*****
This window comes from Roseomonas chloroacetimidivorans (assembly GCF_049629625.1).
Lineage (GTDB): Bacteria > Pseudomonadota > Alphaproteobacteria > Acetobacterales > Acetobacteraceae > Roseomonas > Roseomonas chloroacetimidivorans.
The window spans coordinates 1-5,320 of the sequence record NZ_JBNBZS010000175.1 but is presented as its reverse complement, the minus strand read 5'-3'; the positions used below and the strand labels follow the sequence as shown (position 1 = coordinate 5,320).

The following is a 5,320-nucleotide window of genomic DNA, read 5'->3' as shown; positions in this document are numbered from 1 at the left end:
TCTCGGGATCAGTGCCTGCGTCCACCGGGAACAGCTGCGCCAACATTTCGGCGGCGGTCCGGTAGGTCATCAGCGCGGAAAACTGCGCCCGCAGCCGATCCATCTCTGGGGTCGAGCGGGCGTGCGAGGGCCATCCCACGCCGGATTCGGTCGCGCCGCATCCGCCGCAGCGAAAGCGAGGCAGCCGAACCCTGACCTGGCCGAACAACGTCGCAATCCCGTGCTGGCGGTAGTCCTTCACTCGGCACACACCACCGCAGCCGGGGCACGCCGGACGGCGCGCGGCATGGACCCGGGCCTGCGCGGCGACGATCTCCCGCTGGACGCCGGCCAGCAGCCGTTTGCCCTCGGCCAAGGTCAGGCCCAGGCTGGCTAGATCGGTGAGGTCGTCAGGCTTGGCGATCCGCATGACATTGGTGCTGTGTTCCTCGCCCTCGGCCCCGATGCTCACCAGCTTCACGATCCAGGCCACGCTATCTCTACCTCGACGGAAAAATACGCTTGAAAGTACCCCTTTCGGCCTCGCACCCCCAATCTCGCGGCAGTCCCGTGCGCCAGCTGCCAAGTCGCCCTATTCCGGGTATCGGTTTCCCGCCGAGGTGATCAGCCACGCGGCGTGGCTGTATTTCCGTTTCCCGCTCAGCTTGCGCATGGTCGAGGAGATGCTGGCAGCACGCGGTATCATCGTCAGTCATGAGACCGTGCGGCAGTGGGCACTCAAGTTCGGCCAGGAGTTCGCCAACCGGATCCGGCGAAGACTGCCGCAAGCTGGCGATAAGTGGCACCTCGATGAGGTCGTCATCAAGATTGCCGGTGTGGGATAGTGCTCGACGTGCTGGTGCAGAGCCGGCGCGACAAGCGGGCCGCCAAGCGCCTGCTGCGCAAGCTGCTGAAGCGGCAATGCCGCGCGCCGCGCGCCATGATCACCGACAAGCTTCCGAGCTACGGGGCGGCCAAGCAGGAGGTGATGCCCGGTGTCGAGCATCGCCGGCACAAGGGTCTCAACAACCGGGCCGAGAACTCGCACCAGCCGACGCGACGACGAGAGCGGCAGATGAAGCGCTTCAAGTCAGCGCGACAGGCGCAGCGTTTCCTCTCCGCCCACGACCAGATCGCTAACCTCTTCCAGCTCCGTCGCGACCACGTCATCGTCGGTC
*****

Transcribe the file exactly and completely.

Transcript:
This window comes from Roseomonas chloroacetimidivorans (assembly GCF_049629625.1).
Lineage (GTDB): Bacteria > Pseudomonadota > Alphaproteobacteria > Acetobacterales > Acetobacteraceae > Roseomonas > Roseomonas chloroacetimidivorans.
The window spans coordinates 1-5,320 of the sequence record NZ_JBNBZS010000175.1 but is presented as its reverse complement, the minus strand read 5'-3'; the positions used below and the strand labels follow the sequence as shown (position 1 = coordinate 5,320).

The following is a 5,320-nucleotide window of genomic DNA, read 5'->3' as shown; positions in this document are numbered from 1 at the left end:
TCTCGGGATCAGTGCCTGCGTCCACCGGGAACAGCTGCGCCAACATTTCGGCGGCGGTCCGGTAGGTCATCAGCGCGGAAAACTGCGCCCGCAGCCGATCCATCTCTGGGGTCGAGCGGGCGTGCGAGGGCCATCCCACGCCGGATTCGGTCGCGCCGCATCCGCCGCAGCGAAAGCGAGGCAGCCGAACCCTGACCTGGCCGAACAACGTCGCAATCCCGTGCTGGCGGTAGTCCTTCACTCGGCACACACCACCGCAGCCGGGGCACGCCGGACGGCGCGCGGCATGGACCCGGGCCTGCGCGGCGACGATCTCCCGCTGGACGCCGGCCAGCAGCCGTTTGCCCTCGGCCAAGGTCAGGCCCAGGCTGGCTAGATCGGTGAGGTCGTCAGGCTTGGCGATCCGCATGACATTGGTGCTGTGTTCCTCGCCCTCGGCCCCGATGCTCACCAGCTTCACGATCCAGGCCACGCTATCTCTACCTCGACGGAAAAATACGCTTGAAAGTACCCCTTTCGGCCTCGCACCCCCAATCTCGCGGCAGTCCCGTGCGCCAGCTGCCAAGTCGCCCTATTCCGGGTATCGGTTTCCCGCCGAGGTGATCAGCCACGCGGCGTGGCTGTATTTCCGTTTCCCGCTCAGCTTGCGCATGGTCGAGGAGATGCTGGCAGCACGCGGTATCATCGTCAGTCATGAGACCGTGCGGCAGTGGGCACTCAAGTTCGGCCAGGAGTTCGCCAACCGGATCCGGCGAAGACTGCCGCAAGCTGGCGATAAGTGGCACCTCGATGAGGTCGTCATCAAGATTGCCGGTGTGGGATAGTGCTCGACGTGCTGGTGCAGAGCCGGCGCGACAAGCGGGCCGCCAAGCGCCTGCTGCGCAAGCTGCTGAAGCGGCAATGCCGCGCGCCGCGCGCCATGATCACCGACAAGCTTCCGAGCTACGGGGCGGCCAAGCAGGAGGTGATGCCCGGTGTCGAGCATCGCCGGCACAAGGGTCTCAACAACCGGGCCGAGAACTCGCACCAGCCGACGCGACGACGAGAGCGGCAGATGAAGCGCTTCAAGTCAGCGCGACAGGCGCAGCGTTTCCTCTCCGCCCACGACCAGATCGCTAACCTCTTCCAGCTCCGTCGCGACCACGTCATCGTCGGTC